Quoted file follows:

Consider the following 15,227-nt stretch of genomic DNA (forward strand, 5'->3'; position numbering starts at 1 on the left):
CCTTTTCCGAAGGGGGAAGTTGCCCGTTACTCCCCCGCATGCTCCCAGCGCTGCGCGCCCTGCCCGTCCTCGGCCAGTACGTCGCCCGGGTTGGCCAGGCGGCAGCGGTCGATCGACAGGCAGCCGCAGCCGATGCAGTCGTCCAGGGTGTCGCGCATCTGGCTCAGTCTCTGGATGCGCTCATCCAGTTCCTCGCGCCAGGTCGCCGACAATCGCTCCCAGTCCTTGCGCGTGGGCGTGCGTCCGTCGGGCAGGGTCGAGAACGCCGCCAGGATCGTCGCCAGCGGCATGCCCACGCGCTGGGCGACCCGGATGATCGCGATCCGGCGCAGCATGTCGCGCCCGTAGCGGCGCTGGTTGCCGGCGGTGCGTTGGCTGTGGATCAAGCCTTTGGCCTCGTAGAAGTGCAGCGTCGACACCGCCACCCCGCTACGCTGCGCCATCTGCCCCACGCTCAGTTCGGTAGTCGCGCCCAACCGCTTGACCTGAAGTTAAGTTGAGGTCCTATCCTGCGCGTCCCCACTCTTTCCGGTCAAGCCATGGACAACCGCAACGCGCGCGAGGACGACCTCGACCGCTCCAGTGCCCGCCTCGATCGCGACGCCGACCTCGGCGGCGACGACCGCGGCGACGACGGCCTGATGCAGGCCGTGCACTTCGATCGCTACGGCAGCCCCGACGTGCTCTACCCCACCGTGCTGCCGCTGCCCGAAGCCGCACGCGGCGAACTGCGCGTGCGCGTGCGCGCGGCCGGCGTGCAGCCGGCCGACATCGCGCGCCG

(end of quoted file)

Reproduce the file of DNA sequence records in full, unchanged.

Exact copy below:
Consider the following 15,227-nt stretch of genomic DNA (forward strand, 5'->3'; position numbering starts at 1 on the left):
CCTTTTCCGAAGGGGGAAGTTGCCCGTTACTCCCCCGCATGCTCCCAGCGCTGCGCGCCCTGCCCGTCCTCGGCCAGTACGTCGCCCGGGTTGGCCAGGCGGCAGCGGTCGATCGACAGGCAGCCGCAGCCGATGCAGTCGTCCAGGGTGTCGCGCATCTGGCTCAGTCTCTGGATGCGCTCATCCAGTTCCTCGCGCCAGGTCGCCGACAATCGCTCCCAGTCCTTGCGCGTGGGCGTGCGTCCGTCGGGCAGGGTCGAGAACGCCGCCAGGATCGTCGCCAGCGGCATGCCCACGCGCTGGGCGACCCGGATGATCGCGATCCGGCGCAGCATGTCGCGCCCGTAGCGGCGCTGGTTGCCGGCGGTGCGTTGGCTGTGGATCAAGCCTTTGGCCTCGTAGAAGTGCAGCGTCGACACCGCCACCCCGCTACGCTGCGCCATCTGCCCCACGCTCAGTTCGGTAGTCGCGCCCAACCGCTTGACCTGAAGTTAAGTTGAGGTCCTATCCTGCGCGTCCCCACTCTTTCCGGTCAAGCCATGGACAACCGCAACGCGCGCGAGGACGACCTCGACCGCTCCAGTGCCCGCCTCGATCGCGACGCCGACCTCGGCGGCGACGACCGCGGCGACGACGGCCTGATGCAGGCCGTGCACTTCGATCGCTACGGCAGCCCCGACGTGCTCTACCCCACCGTGCTGCCGCTGCCCGAAGCCGCACGCGGCGAACTGCGCGTGCGCGTGCGCGCGGCCGGCGTGCAGCCGGCCGACATCGCGCGCCG